Velike Lašče

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Velike Lašče
Velike Lasce Slovenia.jpg
Velike Lašče is located in Slovenia
Velike Lašče
Velike Lašče
Location in Slovenia
Coordinates: 45°50′10.67″N 14°38′15.89″E / 45.8362972°N 14.6377472°E / 45.8362972; 14.6377472Coordinates: 45°50′10.67″N 14°38′15.89″E / 45.8362972°N 14.6377472°E / 45.8362972; 14.6377472
CountryFlag of Slovenia.svg Slovenia
Traditional regionLower Carniola
Statistical regionCentral Slovenia
MunicipalityVelike Lašče
 • Total6.0 km2 (2.3 sq mi)
526.5 m (1,727.4 ft)
 • Total724

Velike Lašče (pronounced [ˈʋeːlikɛ ˈlaːʃtʃɛ]; German: Großlaschitz)[2] is a town in Slovenia. It is the seat of the Municipality of Velike Lašče. It is part of the traditional region of Lower Carniola and is now included in the Central Slovenia Statistical Region.[3]


The name Velike Lašče literally means 'big Lašče', distinguishing the town from the neighboring village of Male Lašče (literally, 'little Lašče'). The name of the settlements was first attested in written sources in 1145 as Lasis (and as Lasissa in 1251, and Lasitsch in 1256). The medieval transcriptions indicate that the name was originally *Lašiče, an accusative plural form of the patronymic Lašič, derived from the name Lah—thus meaning 'the place where Lah's people live'. The name Lah is derived from Vlah and originally referred to the Romanized Celtic population, and later to Romance speakers, including Italians and Uskoks.[4] In the past the German name was Großlaschitz.[2]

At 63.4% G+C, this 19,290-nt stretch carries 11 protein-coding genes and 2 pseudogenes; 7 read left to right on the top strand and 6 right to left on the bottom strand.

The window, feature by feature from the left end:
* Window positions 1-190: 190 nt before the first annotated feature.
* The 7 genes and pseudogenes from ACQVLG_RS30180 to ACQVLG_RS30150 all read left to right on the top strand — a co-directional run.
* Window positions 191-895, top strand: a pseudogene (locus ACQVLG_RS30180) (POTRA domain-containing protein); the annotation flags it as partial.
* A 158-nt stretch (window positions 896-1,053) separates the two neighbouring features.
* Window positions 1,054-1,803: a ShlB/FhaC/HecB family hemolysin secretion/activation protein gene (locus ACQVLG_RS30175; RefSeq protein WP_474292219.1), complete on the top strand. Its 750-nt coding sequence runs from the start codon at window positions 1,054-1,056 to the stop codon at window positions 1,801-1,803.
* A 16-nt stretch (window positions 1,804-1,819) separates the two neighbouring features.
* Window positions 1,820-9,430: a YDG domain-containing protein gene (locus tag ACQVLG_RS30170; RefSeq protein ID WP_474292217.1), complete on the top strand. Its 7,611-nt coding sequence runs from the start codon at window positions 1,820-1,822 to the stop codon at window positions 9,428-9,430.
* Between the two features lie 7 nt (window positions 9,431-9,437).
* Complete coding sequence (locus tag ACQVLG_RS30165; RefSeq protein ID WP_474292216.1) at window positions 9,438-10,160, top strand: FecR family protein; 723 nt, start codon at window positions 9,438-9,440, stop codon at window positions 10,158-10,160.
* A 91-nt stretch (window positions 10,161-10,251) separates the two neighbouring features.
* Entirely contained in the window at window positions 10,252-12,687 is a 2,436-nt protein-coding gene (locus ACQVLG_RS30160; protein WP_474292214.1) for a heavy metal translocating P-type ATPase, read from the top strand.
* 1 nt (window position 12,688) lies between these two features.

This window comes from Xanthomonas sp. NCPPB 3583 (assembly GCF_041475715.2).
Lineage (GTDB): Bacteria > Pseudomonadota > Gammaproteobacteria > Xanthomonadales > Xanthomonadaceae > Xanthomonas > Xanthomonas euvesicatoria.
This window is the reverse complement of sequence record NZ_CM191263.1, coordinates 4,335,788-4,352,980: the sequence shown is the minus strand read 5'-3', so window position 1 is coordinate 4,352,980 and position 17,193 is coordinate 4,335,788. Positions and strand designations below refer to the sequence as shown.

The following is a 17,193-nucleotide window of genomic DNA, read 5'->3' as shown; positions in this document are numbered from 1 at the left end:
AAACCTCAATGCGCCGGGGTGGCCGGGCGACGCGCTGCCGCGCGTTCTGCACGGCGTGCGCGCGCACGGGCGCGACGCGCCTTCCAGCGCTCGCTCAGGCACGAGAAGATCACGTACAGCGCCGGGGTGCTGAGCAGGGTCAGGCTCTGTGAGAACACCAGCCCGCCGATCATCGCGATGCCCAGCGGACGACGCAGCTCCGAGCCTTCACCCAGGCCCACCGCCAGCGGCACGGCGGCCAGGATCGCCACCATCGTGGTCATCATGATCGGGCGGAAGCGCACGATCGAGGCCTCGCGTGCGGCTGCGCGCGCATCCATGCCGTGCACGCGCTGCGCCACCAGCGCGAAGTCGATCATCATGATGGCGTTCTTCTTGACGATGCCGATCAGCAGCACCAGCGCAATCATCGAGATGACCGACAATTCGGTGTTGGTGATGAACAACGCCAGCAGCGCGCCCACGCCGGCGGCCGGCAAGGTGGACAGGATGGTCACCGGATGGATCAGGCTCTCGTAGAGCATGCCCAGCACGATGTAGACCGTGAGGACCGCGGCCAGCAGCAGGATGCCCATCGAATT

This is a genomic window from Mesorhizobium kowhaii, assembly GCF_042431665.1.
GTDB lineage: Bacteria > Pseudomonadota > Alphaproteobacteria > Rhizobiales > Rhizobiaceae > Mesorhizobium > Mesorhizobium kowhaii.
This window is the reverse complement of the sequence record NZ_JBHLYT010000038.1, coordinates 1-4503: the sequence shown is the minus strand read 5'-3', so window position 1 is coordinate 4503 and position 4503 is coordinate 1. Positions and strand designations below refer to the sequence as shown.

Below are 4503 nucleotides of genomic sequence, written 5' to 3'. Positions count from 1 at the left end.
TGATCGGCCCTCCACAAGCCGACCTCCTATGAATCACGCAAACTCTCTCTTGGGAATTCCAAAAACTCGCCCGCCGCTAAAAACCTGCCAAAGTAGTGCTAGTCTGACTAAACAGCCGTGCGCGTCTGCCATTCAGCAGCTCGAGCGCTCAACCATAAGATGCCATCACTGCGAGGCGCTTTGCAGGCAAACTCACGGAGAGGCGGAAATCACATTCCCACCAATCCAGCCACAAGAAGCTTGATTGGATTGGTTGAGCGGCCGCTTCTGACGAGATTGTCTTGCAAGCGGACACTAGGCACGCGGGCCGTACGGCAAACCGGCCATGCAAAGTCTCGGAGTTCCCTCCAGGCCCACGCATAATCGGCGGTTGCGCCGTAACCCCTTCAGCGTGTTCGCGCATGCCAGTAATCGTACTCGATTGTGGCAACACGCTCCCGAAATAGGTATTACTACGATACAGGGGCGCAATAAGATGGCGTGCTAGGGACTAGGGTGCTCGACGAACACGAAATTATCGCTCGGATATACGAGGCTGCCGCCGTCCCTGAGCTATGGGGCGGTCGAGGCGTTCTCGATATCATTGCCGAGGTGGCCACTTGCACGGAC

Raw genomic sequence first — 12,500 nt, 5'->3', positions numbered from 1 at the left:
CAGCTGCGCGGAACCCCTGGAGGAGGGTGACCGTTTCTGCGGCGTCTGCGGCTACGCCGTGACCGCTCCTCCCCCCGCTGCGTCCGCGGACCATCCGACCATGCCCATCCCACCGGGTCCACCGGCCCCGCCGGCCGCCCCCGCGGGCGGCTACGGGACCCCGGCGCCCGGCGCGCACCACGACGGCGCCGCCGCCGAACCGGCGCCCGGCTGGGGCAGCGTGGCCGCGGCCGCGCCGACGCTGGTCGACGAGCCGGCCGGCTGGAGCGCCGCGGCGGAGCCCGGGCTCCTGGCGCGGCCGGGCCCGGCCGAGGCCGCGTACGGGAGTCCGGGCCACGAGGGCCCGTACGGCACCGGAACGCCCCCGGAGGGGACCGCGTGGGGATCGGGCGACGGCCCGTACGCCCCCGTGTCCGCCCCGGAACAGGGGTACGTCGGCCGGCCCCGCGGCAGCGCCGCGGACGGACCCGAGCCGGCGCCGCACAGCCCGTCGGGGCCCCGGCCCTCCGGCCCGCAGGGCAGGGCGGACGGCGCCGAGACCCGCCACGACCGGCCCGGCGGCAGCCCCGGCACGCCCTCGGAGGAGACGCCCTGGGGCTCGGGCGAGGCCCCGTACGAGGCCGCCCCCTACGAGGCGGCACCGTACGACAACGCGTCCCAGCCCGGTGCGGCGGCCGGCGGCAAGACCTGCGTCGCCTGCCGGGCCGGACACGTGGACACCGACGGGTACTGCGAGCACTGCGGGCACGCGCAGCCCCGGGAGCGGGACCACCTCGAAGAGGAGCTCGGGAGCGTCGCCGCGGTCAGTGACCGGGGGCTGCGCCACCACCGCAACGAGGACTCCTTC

Mass graves[edit]

Velike Lašče is the site of two known mass graves associated with the Second World War. The Jamnik Woods Mass Grave (Slovene: Grobišče Jamnikov gozd) is located in the woods east of the train station. It contains the remains of civilians and local anti-communist militia members.[5] The Train Station Mass Grave (Grobišče nad postajo) is located in the woods northeast of the train station. It contains the remains of undetermined victims.[6]


The parish church in the settlement is dedicated to the Nativity of Mary and belongs to the Roman Catholic Archdiocese of Ljubljana. It is a large Neo-Romanesque church built after the original building dating to the 13th century was destroyed by fire in 1856. Its double belfry is a dominant landmark on the local skyline. In front of the church is an obelisk monument to Fran Levstik, erected in 1889.[7]



  1. ^ Statistical Office of the Republic of Slovenia
  2. ^ a b Leksikon občin kraljestev in dežel zastopanih v državnem zboru, vol. 6: Kranjsko. 1906. Vienna: C. Kr. Dvorna in Državna Tiskarna, p. 42.
  3. ^ Velike Lašče municipal site
  4. ^ Snoj, Marko. 2009. Etimološki slovar slovenskih zemljepisnih imen. Ljubljana: Modrijan and Založba ZRC, p. 227.
  5. ^ Jamnik Woods Mass Grave on Geopedia (in Slovene)
  6. ^ Train Station Mass Grave on Geopedia (in Slovene)
  7. ^ Slovenian Ministry of Culture register of national heritage reference numbers ešd 2639 & 26271

External links[edit]